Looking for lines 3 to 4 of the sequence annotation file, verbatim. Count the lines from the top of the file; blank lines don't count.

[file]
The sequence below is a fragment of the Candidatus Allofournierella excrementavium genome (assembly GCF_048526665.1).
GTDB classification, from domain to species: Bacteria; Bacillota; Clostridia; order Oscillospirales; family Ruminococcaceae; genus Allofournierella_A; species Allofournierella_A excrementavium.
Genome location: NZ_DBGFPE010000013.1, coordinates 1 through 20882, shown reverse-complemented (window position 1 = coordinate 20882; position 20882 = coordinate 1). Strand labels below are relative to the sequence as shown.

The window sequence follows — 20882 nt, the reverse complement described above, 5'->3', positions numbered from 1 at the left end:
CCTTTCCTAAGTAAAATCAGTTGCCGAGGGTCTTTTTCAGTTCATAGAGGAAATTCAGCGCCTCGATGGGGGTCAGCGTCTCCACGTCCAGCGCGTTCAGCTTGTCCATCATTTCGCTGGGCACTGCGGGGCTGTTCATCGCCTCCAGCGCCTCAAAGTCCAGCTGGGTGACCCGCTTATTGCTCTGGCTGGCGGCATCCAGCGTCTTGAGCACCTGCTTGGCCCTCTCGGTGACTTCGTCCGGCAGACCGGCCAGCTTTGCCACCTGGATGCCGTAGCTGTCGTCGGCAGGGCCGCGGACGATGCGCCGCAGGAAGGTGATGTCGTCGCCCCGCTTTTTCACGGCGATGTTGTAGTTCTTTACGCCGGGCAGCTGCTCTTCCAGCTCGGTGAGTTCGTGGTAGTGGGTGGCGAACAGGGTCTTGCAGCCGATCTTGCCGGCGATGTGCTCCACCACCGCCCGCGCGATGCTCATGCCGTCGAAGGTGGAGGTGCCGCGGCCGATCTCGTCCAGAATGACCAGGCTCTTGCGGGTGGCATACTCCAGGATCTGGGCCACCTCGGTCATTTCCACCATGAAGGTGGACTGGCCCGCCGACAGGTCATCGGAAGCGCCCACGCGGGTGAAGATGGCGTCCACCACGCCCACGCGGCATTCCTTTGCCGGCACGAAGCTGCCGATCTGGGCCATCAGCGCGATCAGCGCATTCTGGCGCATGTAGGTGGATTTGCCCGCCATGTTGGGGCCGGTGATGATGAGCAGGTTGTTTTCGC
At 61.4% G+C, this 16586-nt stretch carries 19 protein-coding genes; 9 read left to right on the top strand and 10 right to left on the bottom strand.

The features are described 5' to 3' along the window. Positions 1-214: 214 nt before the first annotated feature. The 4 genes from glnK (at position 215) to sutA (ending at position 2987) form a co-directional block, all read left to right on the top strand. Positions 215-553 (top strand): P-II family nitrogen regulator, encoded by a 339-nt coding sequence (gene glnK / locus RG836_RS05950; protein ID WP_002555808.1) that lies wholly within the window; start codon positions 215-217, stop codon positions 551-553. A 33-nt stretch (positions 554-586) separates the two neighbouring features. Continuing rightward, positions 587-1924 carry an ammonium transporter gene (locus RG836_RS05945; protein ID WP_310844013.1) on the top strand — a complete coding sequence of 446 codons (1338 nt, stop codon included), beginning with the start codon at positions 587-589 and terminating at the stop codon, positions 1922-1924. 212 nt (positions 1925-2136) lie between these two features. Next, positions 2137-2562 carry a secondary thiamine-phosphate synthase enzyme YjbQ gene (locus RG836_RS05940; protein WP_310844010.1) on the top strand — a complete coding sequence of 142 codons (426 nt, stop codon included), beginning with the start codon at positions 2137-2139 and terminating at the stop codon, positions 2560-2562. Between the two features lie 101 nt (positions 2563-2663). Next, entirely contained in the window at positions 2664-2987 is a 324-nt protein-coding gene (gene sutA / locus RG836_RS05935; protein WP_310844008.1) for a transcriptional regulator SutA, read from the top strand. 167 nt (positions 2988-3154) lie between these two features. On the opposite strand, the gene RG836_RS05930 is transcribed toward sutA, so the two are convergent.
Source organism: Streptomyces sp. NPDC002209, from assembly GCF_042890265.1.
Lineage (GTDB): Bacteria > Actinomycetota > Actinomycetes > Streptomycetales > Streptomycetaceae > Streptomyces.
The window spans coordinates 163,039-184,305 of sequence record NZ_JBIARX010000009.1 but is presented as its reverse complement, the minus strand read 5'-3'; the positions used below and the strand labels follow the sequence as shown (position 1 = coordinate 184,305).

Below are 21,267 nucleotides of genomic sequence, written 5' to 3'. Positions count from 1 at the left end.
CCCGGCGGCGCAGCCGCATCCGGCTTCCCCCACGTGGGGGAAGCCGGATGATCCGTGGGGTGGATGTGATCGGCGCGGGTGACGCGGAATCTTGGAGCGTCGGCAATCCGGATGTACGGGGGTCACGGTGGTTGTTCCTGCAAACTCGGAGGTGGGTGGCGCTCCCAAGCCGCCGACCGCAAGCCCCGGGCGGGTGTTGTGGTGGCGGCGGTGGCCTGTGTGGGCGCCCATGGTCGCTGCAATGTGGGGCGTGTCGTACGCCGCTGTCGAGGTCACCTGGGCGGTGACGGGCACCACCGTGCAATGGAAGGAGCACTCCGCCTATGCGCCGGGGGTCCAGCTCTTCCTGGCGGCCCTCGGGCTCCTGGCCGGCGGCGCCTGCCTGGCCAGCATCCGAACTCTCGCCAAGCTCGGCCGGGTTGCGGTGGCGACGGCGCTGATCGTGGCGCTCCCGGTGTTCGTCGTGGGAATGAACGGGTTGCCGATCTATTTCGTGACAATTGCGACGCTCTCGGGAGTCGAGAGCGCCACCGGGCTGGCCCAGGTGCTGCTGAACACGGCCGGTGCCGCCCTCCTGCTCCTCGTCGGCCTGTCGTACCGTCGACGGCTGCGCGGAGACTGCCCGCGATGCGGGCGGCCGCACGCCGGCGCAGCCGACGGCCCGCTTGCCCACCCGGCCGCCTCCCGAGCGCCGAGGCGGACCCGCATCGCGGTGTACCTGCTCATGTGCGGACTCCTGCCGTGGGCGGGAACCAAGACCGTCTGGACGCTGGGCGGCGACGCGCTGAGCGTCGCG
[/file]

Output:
Genome location: NZ_DBGFPE010000013.1, coordinates 1 through 20882, shown reverse-complemented (window position 1 = coordinate 20882; position 20882 = coordinate 1). Strand labels below are relative to the sequence as shown.

The window sequence follows — 20882 nt, the reverse complement described above, 5'->3', positions numbered from 1 at the left end: